Qatar Airways C
Singapore Airlines  C
Jet Airways (India) F
China Eastern C

 

BOEING 787

Japan Airlines  Y
Qatar Airways C

 

DOUGLAS DC-8

Air Canada  Y
DHL (cargo)

 

McDONNELL DOUGLAS DC-9 (Classic)

Northwest Y
USAir  Y
Delta  F,Y
Air Canada  Y
Finnair  Y
Aeropostal (Venezuela)  Y
ValuJet  Y

 

McDONNELL DOUGLAS MD-80 Series (DC-9 Super 80, MD-88/83/88, etc.)

TWA  F,Y
Delta  F,Y
American F,Y
New York Air  Y
Continental  F
Austral (Argentina)  Y

 

McDONNELL DOUGLAS MD-90 Series (MD-90, Boeing 717)

Delta  F,Y
Bangkok Airways  Y
Uni Air (Eva Air)  Y

 

McDONNELL DOUGLAS DC-10

American   F,Y
Northwest   F,C,Y
Aeromexico   Y
Finnair  Y
British Airways   C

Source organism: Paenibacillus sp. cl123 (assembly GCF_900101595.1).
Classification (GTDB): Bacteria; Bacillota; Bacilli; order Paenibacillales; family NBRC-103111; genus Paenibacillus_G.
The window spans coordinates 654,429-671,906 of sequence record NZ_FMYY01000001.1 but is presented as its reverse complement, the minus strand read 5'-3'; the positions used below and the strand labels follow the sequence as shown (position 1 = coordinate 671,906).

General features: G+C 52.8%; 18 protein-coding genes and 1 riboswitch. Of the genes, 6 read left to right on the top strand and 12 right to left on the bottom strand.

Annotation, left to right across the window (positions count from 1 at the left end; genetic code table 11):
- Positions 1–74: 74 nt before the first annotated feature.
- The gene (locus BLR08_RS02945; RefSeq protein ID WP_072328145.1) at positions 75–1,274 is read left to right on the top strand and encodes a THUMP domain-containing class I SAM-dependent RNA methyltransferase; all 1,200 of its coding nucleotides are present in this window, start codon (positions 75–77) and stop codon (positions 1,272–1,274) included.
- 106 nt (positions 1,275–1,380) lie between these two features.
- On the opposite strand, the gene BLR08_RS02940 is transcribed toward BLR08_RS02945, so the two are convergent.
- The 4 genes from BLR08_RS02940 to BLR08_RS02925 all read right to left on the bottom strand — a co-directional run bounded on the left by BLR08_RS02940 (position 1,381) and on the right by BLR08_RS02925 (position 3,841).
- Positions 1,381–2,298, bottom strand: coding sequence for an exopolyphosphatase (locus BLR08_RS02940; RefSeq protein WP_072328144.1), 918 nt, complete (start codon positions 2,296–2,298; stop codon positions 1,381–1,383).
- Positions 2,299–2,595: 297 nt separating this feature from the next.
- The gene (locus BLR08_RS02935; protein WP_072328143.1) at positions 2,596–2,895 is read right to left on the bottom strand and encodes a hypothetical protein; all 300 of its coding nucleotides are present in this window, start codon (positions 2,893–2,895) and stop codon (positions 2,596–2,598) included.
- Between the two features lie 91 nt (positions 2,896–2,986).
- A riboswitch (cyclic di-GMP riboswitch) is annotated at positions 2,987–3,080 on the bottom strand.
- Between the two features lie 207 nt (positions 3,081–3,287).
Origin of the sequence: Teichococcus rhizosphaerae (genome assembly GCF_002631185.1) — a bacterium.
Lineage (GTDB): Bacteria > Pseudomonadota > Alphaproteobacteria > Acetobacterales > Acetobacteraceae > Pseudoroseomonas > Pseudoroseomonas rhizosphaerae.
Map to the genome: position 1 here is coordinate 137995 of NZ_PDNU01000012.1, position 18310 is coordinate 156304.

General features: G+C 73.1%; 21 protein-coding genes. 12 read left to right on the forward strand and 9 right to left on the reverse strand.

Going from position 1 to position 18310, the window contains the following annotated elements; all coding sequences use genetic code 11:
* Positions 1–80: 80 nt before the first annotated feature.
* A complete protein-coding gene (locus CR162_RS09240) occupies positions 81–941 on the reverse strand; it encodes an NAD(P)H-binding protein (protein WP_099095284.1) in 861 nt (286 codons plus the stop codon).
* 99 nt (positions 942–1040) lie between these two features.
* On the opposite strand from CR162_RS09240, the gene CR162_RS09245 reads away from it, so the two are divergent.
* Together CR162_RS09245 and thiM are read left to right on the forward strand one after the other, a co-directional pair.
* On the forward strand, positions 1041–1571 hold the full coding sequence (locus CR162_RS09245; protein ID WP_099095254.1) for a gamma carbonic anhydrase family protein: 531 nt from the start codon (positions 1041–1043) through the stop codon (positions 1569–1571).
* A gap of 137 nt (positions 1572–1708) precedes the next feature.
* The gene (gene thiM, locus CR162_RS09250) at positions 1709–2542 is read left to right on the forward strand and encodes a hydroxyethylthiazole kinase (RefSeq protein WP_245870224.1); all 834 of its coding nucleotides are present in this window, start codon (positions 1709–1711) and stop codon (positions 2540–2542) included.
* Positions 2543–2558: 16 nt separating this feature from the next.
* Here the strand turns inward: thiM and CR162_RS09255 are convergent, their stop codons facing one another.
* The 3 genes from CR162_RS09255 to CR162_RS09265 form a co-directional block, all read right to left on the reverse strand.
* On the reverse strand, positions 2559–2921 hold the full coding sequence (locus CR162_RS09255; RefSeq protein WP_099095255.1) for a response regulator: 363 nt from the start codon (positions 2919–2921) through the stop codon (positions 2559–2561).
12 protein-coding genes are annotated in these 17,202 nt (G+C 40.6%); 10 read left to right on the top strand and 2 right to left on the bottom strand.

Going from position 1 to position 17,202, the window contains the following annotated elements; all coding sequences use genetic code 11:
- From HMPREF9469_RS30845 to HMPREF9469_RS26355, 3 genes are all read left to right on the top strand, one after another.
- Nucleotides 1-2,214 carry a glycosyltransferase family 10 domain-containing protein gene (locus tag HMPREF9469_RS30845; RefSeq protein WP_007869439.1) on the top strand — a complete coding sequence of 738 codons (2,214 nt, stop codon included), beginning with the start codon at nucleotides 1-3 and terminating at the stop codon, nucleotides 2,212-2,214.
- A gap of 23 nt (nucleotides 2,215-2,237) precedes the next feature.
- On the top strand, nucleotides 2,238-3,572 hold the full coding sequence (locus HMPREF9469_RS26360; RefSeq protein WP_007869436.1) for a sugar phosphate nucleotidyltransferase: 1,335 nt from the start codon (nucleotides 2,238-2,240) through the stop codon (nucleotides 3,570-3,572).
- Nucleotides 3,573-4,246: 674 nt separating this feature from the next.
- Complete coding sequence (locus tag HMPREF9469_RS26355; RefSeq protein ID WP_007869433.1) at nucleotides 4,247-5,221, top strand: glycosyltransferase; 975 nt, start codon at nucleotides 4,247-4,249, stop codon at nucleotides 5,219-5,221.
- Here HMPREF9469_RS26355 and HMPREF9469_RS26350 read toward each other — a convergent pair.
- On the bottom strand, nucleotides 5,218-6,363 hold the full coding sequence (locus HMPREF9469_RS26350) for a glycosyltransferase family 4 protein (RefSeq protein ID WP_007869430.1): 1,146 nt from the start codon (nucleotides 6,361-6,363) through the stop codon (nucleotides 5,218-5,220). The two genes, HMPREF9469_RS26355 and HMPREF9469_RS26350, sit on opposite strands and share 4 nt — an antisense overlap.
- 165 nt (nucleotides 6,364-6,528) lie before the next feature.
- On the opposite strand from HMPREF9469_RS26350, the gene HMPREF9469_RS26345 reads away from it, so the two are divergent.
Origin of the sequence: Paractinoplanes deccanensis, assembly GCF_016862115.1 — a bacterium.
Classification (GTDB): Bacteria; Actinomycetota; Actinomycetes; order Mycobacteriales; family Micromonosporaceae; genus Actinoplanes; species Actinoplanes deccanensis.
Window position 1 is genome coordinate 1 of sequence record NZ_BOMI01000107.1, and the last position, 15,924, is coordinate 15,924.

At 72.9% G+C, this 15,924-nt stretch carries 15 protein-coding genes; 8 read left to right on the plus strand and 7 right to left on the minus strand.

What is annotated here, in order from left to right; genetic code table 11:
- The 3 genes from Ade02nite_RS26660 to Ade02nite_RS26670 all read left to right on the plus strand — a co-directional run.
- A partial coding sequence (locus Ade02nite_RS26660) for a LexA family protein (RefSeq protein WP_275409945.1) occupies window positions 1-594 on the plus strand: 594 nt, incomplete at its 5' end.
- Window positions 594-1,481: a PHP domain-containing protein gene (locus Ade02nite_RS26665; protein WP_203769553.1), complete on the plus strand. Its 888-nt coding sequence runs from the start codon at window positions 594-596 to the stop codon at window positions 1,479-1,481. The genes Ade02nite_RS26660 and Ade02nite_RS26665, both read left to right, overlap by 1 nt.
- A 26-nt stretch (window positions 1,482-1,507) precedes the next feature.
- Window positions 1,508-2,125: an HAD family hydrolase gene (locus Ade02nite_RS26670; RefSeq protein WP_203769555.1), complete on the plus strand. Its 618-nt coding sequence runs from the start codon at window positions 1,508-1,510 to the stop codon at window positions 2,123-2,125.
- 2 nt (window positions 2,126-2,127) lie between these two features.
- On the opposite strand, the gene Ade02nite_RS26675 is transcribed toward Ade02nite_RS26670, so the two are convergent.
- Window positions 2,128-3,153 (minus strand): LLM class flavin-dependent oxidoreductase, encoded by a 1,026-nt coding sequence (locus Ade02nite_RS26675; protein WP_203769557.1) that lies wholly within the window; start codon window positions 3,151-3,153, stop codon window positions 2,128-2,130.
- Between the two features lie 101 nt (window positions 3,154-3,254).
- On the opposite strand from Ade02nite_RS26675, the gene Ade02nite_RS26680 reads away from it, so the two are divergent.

Continental   Y

 

McDONNELL DOUGLAS MD-11

Delta  C,Y

 

LOCKHEED L-1011

Eastern F,Y
Pan Am  Y
Delta  Y

 

FOKKER F-28

USAir  Y

 

China Airlines A350.   Author’s photo.

AIRBUS A300

Eastern  Y
American  Y
Thai  Y
DHL (cargo)

 

AIRBUS A310

Lufthansa  Y

 

AIRBUS A320 Series (A319, A320, A321)

United F,Y
Delta  F,Y
America West F
US Airways Y
British Airways  Y
Air France  Y
Lufthansa Y
TAP Y
Royal Brunei Y
Air Malta   C
SAETA (Ecuador) Y
LanPeru  Y
AirAsia  Y
JetBlue  Y, C
China Eastern F
Drukair (Royal Bhutan Airlines) C
Avianca C
Qatar Airways C
South African Airways Y

 

AIRBUS A330

Air France  Y
Sabena  Y
Delta  C,Y
Cathay Pacific  C,Y
Thai  Y
Asiana  C
Singapore Airlines  C
Turkish Airlines C
China Airlines  C
Philippine Airlines C
Qatar Airways C
South African Airways C

 

AIRBUS A340

Air France  C,Y
EgyptAir  Y
SriLankan  Y
Cathay Pacific Y
China Airlines Y
Qatar Airways C

 

AIRBUS A350

Qatar Airways  C
China Airlines   C
Cathay Pacific C
Delta C
Thai Airways C
Qatar Airways C

 

AIRBUS A380

Emirates  F,C
Qatar Airways   C
Asiana  C

 

EMBRAER 190

JetBlue   Y
American   Y
US Airways   Y